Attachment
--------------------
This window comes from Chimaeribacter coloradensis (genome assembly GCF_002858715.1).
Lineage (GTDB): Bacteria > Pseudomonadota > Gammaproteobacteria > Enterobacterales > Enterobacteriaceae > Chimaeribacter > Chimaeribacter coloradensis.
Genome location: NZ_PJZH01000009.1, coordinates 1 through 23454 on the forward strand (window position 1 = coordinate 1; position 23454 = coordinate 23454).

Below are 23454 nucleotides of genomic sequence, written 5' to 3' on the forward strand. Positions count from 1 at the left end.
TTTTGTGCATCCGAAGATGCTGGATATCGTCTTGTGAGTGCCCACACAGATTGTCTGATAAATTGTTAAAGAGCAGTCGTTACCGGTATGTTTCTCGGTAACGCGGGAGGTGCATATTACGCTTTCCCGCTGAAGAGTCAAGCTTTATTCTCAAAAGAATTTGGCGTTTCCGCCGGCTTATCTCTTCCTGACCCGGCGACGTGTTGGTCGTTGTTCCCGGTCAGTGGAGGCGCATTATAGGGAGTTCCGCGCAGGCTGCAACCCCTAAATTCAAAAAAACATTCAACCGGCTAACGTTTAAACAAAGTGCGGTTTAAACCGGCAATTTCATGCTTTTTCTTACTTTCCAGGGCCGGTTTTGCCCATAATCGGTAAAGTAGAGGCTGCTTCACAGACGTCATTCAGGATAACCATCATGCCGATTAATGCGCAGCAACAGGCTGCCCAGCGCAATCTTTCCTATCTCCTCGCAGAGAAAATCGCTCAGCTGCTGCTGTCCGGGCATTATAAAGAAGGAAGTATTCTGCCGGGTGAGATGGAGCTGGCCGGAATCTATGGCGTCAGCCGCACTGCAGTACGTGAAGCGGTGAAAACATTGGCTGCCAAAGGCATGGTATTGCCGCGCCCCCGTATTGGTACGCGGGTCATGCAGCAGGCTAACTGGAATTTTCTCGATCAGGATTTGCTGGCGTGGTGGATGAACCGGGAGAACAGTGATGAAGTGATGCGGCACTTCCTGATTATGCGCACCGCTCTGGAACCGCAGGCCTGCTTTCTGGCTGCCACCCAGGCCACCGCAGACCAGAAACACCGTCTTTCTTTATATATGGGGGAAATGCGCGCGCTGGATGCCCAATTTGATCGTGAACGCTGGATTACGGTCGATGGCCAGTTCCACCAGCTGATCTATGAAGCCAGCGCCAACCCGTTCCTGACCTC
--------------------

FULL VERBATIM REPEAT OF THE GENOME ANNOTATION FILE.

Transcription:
This window comes from Chimaeribacter coloradensis (genome assembly GCF_002858715.1).
Lineage (GTDB): Bacteria > Pseudomonadota > Gammaproteobacteria > Enterobacterales > Enterobacteriaceae > Chimaeribacter > Chimaeribacter coloradensis.
Genome location: NZ_PJZH01000009.1, coordinates 1 through 23454 on the forward strand (window position 1 = coordinate 1; position 23454 = coordinate 23454).

Below are 23454 nucleotides of genomic sequence, written 5' to 3' on the forward strand. Positions count from 1 at the left end.
TTTTGTGCATCCGAAGATGCTGGATATCGTCTTGTGAGTGCCCACACAGATTGTCTGATAAATTGTTAAAGAGCAGTCGTTACCGGTATGTTTCTCGGTAACGCGGGAGGTGCATATTACGCTTTCCCGCTGAAGAGTCAAGCTTTATTCTCAAAAGAATTTGGCGTTTCCGCCGGCTTATCTCTTCCTGACCCGGCGACGTGTTGGTCGTTGTTCCCGGTCAGTGGAGGCGCATTATAGGGAGTTCCGCGCAGGCTGCAACCCCTAAATTCAAAAAAACATTCAACCGGCTAACGTTTAAACAAAGTGCGGTTTAAACCGGCAATTTCATGCTTTTTCTTACTTTCCAGGGCCGGTTTTGCCCATAATCGGTAAAGTAGAGGCTGCTTCACAGACGTCATTCAGGATAACCATCATGCCGATTAATGCGCAGCAACAGGCTGCCCAGCGCAATCTTTCCTATCTCCTCGCAGAGAAAATCGCTCAGCTGCTGCTGTCCGGGCATTATAAAGAAGGAAGTATTCTGCCGGGTGAGATGGAGCTGGCCGGAATCTATGGCGTCAGCCGCACTGCAGTACGTGAAGCGGTGAAAACATTGGCTGCCAAAGGCATGGTATTGCCGCGCCCCCGTATTGGTACGCGGGTCATGCAGCAGGCTAACTGGAATTTTCTCGATCAGGATTTGCTGGCGTGGTGGATGAACCGGGAGAACAGTGATGAAGTGATGCGGCACTTCCTGATTATGCGCACCGCTCTGGAACCGCAGGCCTGCTTTCTGGCTGCCACCCAGGCCACCGCAGACCAGAAACACCGTCTTTCTTTATATATGGGGGAAATGCGCGCGCTGGATGCCCAATTTGATCGTGAACGCTGGATTACGGTCGATGGCCAGTTCCACCAGCTGATCTATGAAGCCAGCGCCAACCCGTTCCTGACCTC